You might have seen that the new F-150 Raptor is available with beadlock-capable wheels. This isn’t anything new - Ford has offered beadlock wheels from the factory before, and they’re also an optional extra on the Jeep Wrangler.
As for the purpose of beadlock rims, the clue’s in the name - they’re all about holding the bead of the tyre more securely. Normally, air pressure is sufficient to keep the bead pressed firmly against the inside edges of the wheel rims, ensuring both rotate in unison.
However, during especially extreme off-roading, drivers will often reduce pressures to increase the tyre contact patch. The only problem is, on conventional wheels, you run the risk of unseating a tyre. And that’s where beadlock comes in.
The concept, which has roots in military vehicle applications, is simple enough to get your head around. On one side of the wheel, the tyre bead sits over the lip of a rim, with a lock ring bolted on top. The latter is secured with a series of bolts, leaving the tyre bead neatly sandwiched between two bits of metal.
Typically, this is on the outer side of the tyre, as it’s usually under more strain. If installed correctly, you can run pressures down nice and low without fear of the tyre getting ripped off the rim.
Yes, we did say “if installed correctly,” as that’s one of the main downsides of beadlock wheels. There could be as many as 30 or even more bolts to tighten on each wheel, each of which needs to be torqued correctly. This needs to be done in a pattern, too, to ensure the lock ring clamps down evenly and doesn’t pinch the bead anywhere around its circumference. Once that’s done, the torque of each and every one will need to be checked periodically.
There’s also the question of road legality, which varies from nation to nation. In many markets, beadlocks don’t have regulatory approval, but at the same time, they’re not explicitly prohibited either, creating a grey area.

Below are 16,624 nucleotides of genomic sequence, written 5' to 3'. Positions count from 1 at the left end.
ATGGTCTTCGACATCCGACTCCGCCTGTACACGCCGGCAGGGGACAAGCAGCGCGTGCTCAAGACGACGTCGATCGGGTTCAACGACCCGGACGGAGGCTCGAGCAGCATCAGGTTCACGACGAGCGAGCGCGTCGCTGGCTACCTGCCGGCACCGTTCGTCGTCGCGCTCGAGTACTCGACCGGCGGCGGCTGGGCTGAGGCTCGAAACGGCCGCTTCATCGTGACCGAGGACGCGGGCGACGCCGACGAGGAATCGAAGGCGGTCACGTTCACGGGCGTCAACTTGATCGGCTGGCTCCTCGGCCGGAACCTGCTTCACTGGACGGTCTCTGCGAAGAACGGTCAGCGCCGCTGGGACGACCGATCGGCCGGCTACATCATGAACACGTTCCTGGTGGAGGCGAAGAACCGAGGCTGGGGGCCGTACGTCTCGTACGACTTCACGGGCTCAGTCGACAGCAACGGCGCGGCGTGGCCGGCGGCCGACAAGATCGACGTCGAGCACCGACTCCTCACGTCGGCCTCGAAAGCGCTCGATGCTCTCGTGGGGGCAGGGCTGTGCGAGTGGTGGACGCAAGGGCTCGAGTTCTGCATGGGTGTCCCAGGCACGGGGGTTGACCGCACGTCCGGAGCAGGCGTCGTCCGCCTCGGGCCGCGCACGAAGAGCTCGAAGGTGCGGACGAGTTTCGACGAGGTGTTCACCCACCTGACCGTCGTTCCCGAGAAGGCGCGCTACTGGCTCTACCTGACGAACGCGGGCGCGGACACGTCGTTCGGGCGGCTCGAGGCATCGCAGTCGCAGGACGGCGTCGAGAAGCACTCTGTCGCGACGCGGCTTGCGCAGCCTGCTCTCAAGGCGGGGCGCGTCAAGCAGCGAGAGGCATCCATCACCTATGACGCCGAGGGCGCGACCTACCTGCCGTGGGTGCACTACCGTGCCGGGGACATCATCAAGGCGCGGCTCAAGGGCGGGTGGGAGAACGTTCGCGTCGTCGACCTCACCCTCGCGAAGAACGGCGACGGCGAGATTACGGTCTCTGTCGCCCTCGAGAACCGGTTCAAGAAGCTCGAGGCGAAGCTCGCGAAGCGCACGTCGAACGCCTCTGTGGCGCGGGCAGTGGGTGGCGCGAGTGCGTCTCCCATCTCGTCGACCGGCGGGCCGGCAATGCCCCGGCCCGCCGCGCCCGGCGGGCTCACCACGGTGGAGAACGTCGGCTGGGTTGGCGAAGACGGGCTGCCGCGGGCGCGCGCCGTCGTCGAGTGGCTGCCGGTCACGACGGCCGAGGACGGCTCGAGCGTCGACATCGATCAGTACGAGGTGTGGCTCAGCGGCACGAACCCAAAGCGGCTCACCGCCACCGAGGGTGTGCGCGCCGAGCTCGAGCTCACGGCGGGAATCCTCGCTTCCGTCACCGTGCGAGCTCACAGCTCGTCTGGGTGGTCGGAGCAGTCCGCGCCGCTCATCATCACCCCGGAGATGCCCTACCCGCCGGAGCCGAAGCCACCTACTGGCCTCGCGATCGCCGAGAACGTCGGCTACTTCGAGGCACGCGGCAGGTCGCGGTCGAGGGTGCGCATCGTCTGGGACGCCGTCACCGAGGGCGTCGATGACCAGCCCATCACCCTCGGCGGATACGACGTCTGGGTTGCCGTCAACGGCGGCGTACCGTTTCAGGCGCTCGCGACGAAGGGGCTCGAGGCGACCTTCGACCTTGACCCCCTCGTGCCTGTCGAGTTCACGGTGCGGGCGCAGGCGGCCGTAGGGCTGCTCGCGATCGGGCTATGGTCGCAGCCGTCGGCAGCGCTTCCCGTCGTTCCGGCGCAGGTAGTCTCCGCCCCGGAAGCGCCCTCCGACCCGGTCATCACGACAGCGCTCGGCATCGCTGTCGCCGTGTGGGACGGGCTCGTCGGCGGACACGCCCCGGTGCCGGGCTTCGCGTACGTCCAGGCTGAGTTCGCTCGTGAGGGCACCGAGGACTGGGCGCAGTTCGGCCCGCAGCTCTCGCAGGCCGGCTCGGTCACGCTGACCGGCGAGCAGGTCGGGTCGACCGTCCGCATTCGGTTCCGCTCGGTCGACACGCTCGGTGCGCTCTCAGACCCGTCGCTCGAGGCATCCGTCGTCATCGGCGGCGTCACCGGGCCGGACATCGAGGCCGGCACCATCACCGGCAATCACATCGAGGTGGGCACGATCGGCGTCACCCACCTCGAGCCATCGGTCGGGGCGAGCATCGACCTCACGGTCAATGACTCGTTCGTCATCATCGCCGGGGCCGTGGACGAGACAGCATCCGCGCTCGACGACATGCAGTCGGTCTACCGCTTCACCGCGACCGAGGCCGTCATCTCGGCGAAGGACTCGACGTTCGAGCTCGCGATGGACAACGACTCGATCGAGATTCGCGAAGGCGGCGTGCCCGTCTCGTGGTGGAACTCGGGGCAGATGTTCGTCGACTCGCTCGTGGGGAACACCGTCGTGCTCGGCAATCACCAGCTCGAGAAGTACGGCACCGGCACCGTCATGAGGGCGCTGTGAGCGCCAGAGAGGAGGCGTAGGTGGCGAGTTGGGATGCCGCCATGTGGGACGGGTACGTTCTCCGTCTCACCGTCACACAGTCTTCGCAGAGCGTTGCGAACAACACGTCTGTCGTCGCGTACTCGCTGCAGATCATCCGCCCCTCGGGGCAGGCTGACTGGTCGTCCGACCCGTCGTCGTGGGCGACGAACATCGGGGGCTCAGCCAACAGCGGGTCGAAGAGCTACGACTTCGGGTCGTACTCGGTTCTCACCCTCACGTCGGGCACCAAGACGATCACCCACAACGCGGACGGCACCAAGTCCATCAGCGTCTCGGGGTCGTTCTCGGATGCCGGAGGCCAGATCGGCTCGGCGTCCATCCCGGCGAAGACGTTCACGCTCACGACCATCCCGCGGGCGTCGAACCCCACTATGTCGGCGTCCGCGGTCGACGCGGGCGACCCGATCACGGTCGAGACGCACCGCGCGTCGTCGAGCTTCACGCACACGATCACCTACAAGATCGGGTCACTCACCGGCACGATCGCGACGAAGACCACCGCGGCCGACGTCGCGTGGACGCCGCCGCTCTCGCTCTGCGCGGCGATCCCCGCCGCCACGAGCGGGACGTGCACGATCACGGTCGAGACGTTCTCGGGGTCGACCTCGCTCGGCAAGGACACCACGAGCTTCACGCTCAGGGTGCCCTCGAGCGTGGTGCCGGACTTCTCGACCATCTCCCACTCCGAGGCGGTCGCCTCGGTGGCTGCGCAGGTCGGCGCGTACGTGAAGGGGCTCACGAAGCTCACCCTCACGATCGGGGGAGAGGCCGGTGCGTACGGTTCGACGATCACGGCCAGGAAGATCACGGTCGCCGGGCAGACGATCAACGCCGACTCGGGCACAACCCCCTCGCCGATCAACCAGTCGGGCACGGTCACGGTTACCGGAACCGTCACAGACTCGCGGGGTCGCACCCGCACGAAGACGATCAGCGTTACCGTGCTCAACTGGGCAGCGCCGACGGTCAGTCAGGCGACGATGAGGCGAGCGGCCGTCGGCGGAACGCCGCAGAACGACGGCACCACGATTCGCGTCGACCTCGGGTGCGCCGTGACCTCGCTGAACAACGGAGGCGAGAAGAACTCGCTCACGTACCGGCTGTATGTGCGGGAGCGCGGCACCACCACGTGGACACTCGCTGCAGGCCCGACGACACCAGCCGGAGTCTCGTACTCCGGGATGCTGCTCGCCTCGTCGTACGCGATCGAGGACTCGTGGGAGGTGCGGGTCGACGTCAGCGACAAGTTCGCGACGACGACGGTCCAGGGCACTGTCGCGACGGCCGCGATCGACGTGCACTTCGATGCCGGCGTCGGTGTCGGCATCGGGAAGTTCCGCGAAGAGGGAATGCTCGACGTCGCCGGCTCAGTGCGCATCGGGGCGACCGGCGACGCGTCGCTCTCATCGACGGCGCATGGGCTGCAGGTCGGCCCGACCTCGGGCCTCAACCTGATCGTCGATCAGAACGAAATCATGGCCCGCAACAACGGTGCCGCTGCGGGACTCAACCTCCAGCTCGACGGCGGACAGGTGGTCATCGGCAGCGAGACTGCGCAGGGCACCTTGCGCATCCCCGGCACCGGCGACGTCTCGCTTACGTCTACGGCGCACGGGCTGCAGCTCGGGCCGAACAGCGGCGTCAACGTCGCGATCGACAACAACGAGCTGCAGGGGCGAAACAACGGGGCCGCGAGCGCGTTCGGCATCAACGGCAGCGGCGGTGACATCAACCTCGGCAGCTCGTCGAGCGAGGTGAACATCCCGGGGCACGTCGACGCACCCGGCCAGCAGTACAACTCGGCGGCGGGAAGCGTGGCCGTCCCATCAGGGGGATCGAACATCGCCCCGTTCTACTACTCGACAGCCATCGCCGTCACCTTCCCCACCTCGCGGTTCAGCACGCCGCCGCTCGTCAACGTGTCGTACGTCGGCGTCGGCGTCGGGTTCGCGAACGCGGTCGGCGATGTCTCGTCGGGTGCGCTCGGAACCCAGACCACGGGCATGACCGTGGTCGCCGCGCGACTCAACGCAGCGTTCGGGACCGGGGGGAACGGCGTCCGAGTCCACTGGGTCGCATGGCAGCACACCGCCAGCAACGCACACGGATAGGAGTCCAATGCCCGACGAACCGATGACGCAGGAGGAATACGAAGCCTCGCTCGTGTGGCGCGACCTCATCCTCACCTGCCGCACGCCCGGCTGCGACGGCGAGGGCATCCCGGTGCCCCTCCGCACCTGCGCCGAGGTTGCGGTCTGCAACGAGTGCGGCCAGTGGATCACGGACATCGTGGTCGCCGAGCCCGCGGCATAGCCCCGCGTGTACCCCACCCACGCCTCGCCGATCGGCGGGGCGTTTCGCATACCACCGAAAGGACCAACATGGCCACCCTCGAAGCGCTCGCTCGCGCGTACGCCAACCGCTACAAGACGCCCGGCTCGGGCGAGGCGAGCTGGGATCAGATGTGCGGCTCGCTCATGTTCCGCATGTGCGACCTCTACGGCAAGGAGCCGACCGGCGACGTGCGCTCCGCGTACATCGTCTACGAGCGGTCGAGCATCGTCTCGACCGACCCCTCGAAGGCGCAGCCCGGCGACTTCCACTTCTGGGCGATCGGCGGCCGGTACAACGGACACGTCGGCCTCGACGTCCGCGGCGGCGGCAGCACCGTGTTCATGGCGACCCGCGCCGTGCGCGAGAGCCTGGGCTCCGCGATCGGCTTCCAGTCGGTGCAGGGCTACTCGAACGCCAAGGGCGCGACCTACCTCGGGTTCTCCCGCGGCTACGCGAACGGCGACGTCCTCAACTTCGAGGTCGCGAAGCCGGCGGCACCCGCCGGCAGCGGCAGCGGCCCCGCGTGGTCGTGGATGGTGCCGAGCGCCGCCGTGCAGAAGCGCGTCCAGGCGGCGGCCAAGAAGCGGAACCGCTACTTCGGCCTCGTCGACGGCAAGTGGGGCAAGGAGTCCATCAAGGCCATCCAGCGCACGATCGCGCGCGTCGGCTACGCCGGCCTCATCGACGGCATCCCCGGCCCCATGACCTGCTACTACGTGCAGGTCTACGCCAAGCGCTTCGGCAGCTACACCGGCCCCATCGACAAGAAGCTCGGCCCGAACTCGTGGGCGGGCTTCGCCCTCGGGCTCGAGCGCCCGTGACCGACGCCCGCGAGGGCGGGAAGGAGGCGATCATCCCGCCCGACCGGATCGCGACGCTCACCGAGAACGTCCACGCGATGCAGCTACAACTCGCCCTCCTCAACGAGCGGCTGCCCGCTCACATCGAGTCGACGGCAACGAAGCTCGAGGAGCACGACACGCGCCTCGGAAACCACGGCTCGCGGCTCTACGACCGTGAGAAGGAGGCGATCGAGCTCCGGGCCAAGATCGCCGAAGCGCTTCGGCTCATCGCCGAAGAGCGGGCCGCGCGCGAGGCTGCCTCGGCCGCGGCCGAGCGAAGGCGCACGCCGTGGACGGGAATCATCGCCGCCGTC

One way around any legal doubts is with hybrid beadlock wheels, which can be run conventionally or with a lock-ring in place when you’re away from the road. It’s these kinds of beadlock rims you’ll typically see a major manufacturer provide from the factory or as accessories, normally with a bunch of warnings on the instructions about only using them off-piste.
Solution number B involves an entirely different approach to the same problem. Inflatable beadlock devices involve an inner tube that wraps around the centre of the wheel, requiring a hole to be cut in the dish for a valve to poke through. Once pumped up to the required pressure, the tube pushes the beads on either side of the tyre into the rims. Some of these devices have DOT approval in the USA.
It’s also worth noting that beadlock devices aren’t the preserve of the off-road community. They’re also used in the drag racing world, where tyre pressures are often lowered dramatically to give a better contact patch with the Asphalt. These are of the traditional bolted variety, and in some NHRA categories like Top Fuel, the forces involved are so violent that lockrings are found on both sides of the tyre.